Boarding Pass is known for our famous luggage tags. Stamped by hand, there is something amazing about seeing your name on something so permanent.
I spotted them after a friend sent me one. I asked for one right away. The moment it showed up in my mailbox, I was amazed. It was my name. Hand stamped. Something very permanent. And of course, your name is the most important word in the English language. It was very...personal.
We released the product, and started to sell a few at a time. We got a little bit of press from smaller websites and blogs — and we were having difficulty keeping up with the demand.
Then, in 2012, an editor from GQ Magazine called. His name was Mark Byrne. He said he really liked the tags, and asked for one that he could put in the magazine's December issue. Amazing, because I'd been reading GQ since I was in high school.
The magazine dropped first in Europe for some reason — we got a call just before Thanksgiving from someone who saw us in GQ and sent us a high-rez shot of magazine, about one week before it hit the stands in the U.S.
That holiday, we sold around 2,000 pairs. I was up for four days straight trying to manage, and I lost 14 pounds from lack of eating and lack of sleep.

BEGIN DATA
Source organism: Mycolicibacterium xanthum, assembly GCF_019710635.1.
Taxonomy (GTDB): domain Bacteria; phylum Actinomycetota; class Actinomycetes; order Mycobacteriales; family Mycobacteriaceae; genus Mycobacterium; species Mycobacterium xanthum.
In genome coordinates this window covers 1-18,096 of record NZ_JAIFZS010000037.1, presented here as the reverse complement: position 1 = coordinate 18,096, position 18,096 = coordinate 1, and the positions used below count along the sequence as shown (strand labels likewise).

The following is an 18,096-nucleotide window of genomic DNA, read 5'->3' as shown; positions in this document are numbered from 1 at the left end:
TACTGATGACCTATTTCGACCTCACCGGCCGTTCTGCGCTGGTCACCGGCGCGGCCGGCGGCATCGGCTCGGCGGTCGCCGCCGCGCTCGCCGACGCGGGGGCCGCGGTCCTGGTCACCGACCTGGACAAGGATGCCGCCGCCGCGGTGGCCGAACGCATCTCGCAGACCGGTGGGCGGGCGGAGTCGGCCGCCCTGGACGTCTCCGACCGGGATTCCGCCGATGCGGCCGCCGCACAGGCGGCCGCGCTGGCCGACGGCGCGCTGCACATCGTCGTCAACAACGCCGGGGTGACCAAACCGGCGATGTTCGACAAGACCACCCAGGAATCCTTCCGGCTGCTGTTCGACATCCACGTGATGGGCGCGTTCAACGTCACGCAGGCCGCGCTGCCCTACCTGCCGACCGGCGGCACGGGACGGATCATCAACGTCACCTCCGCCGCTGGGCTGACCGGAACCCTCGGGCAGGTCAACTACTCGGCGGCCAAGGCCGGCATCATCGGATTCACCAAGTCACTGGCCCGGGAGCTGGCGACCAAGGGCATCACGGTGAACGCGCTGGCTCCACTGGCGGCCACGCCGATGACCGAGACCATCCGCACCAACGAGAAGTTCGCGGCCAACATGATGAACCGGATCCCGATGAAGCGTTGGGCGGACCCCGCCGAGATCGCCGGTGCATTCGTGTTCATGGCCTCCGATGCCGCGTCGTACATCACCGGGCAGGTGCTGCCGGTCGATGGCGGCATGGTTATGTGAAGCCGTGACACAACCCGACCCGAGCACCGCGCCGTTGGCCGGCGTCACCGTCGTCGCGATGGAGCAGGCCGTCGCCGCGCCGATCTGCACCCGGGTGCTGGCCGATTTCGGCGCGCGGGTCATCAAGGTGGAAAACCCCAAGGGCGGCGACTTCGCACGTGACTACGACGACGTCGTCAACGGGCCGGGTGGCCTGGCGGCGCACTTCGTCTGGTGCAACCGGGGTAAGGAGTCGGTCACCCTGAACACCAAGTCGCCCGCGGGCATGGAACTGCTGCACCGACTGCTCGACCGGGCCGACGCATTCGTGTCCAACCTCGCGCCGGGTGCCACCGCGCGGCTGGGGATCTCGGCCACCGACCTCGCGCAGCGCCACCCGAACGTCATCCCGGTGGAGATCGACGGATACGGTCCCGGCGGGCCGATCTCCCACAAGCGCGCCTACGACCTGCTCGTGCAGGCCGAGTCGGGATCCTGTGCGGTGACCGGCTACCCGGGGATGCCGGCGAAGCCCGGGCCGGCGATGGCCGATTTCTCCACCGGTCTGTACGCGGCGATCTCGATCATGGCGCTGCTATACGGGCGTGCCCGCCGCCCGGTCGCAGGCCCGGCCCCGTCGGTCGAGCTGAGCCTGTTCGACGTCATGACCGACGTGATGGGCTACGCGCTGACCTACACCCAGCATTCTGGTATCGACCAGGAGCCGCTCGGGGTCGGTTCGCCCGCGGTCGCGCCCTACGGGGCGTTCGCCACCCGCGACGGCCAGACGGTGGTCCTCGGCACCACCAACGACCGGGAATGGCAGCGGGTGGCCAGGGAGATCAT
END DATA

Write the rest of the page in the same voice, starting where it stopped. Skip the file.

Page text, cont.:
But then, a funny thing happened. That same holiday, The New York Times and then Vanity Fair and New York Magazine wrote about them. All in the space of a few weeks. We brought in a team to try and teach them quickly, but ultimately it was a lesson in demand management. And, we failed. We now have a very strict cap on our production around the holiday period. When they are sold out, they are sold out. And, they sell out usually by around December 2.
Today, and since the very beginning, we use vegetable tanned leather from Wickett & Craig, one of the oldest operating tanneries in the U.S. The leather comes to us large sheets, which we then cut up into smaller, luggage tag sized pieces. We use an 16-ton press to cut the leather with a very, very sharp cutting die. Two at a time (it used to be one at a time but we got wiser). They are debossed with tools, by hand, and hand painted. They are impossible to replicate. It is just literally impossible to match the consistency by which our makers craft this product.
These days, our famous luggage tags are still hand-crafted, meticulously, one by one, and adorn luggage around the world—to the extent people are still traveling!